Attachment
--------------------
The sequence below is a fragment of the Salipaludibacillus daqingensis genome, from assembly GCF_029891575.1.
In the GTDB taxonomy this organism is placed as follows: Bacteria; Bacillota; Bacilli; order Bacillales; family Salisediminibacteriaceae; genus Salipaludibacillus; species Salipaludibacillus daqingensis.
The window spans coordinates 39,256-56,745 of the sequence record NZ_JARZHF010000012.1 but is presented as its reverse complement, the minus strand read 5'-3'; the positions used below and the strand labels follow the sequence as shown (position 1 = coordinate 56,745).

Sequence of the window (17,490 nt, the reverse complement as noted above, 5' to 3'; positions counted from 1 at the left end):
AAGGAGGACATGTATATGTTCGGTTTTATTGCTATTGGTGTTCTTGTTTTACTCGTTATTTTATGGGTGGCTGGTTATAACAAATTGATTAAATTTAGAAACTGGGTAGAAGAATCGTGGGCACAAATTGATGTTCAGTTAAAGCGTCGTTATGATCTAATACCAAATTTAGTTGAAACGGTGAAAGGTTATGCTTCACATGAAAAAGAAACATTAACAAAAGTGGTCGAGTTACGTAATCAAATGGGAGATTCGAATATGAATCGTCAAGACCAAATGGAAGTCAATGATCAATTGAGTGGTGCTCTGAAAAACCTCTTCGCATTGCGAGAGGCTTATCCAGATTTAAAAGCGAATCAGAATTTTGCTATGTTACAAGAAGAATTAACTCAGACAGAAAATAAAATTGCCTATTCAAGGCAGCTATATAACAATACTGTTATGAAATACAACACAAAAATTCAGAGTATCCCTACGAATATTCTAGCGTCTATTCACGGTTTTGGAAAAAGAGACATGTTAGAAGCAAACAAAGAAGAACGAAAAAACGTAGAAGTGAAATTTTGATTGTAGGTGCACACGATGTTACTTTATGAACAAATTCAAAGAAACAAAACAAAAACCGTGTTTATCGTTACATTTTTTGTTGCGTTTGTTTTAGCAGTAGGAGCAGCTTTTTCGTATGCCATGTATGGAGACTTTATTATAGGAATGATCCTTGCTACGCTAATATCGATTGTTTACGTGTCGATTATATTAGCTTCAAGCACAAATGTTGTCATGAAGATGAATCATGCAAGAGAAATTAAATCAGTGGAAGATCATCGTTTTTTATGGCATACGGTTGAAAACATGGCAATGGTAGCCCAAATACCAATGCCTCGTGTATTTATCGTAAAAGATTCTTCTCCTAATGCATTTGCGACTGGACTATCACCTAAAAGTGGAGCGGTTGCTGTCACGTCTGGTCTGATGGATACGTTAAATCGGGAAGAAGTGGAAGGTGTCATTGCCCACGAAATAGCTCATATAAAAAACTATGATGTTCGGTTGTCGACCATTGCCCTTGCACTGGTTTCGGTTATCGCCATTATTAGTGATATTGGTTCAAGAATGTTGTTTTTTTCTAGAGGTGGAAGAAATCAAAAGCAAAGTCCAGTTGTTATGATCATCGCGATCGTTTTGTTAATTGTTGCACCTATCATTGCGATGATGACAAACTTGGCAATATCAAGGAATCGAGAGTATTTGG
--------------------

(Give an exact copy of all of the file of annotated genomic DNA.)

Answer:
The sequence below is a fragment of the Salipaludibacillus daqingensis genome, from assembly GCF_029891575.1.
In the GTDB taxonomy this organism is placed as follows: Bacteria; Bacillota; Bacilli; order Bacillales; family Salisediminibacteriaceae; genus Salipaludibacillus; species Salipaludibacillus daqingensis.
The window spans coordinates 39,256-56,745 of the sequence record NZ_JARZHF010000012.1 but is presented as its reverse complement, the minus strand read 5'-3'; the positions used below and the strand labels follow the sequence as shown (position 1 = coordinate 56,745).

Sequence of the window (17,490 nt, the reverse complement as noted above, 5' to 3'; positions counted from 1 at the left end):
AAGGAGGACATGTATATGTTCGGTTTTATTGCTATTGGTGTTCTTGTTTTACTCGTTATTTTATGGGTGGCTGGTTATAACAAATTGATTAAATTTAGAAACTGGGTAGAAGAATCGTGGGCACAAATTGATGTTCAGTTAAAGCGTCGTTATGATCTAATACCAAATTTAGTTGAAACGGTGAAAGGTTATGCTTCACATGAAAAAGAAACATTAACAAAAGTGGTCGAGTTACGTAATCAAATGGGAGATTCGAATATGAATCGTCAAGACCAAATGGAAGTCAATGATCAATTGAGTGGTGCTCTGAAAAACCTCTTCGCATTGCGAGAGGCTTATCCAGATTTAAAAGCGAATCAGAATTTTGCTATGTTACAAGAAGAATTAACTCAGACAGAAAATAAAATTGCCTATTCAAGGCAGCTATATAACAATACTGTTATGAAATACAACACAAAAATTCAGAGTATCCCTACGAATATTCTAGCGTCTATTCACGGTTTTGGAAAAAGAGACATGTTAGAAGCAAACAAAGAAGAACGAAAAAACGTAGAAGTGAAATTTTGATTGTAGGTGCACACGATGTTACTTTATGAACAAATTCAAAGAAACAAAACAAAAACCGTGTTTATCGTTACATTTTTTGTTGCGTTTGTTTTAGCAGTAGGAGCAGCTTTTTCGTATGCCATGTATGGAGACTTTATTATAGGAATGATCCTTGCTACGCTAATATCGATTGTTTACGTGTCGATTATATTAGCTTCAAGCACAAATGTTGTCATGAAGATGAATCATGCAAGAGAAATTAAATCAGTGGAAGATCATCGTTTTTTATGGCATACGGTTGAAAACATGGCAATGGTAGCCCAAATACCAATGCCTCGTGTATTTATCGTAAAAGATTCTTCTCCTAATGCATTTGCGACTGGACTATCACCTAAAAGTGGAGCGGTTGCTGTCACGTCTGGTCTGATGGATACGTTAAATCGGGAAGAAGTGGAAGGTGTCATTGCCCACGAAATAGCTCATATAAAAAACTATGATGTTCGGTTGTCGACCATTGCCCTTGCACTGGTTTCGGTTATCGCCATTATTAGTGATATTGGTTCAAGAATGTTGTTTTTTTCTAGAGGTGGAAGAAATCAAAAGCAAAGTCCAGTTGTTATGATCATCGCGATCGTTTTGTTAATTGTTGCACCTATCATTGCGATGATGACAAACTTGGCAATATCAAGGAATCGAGAGTATTTGG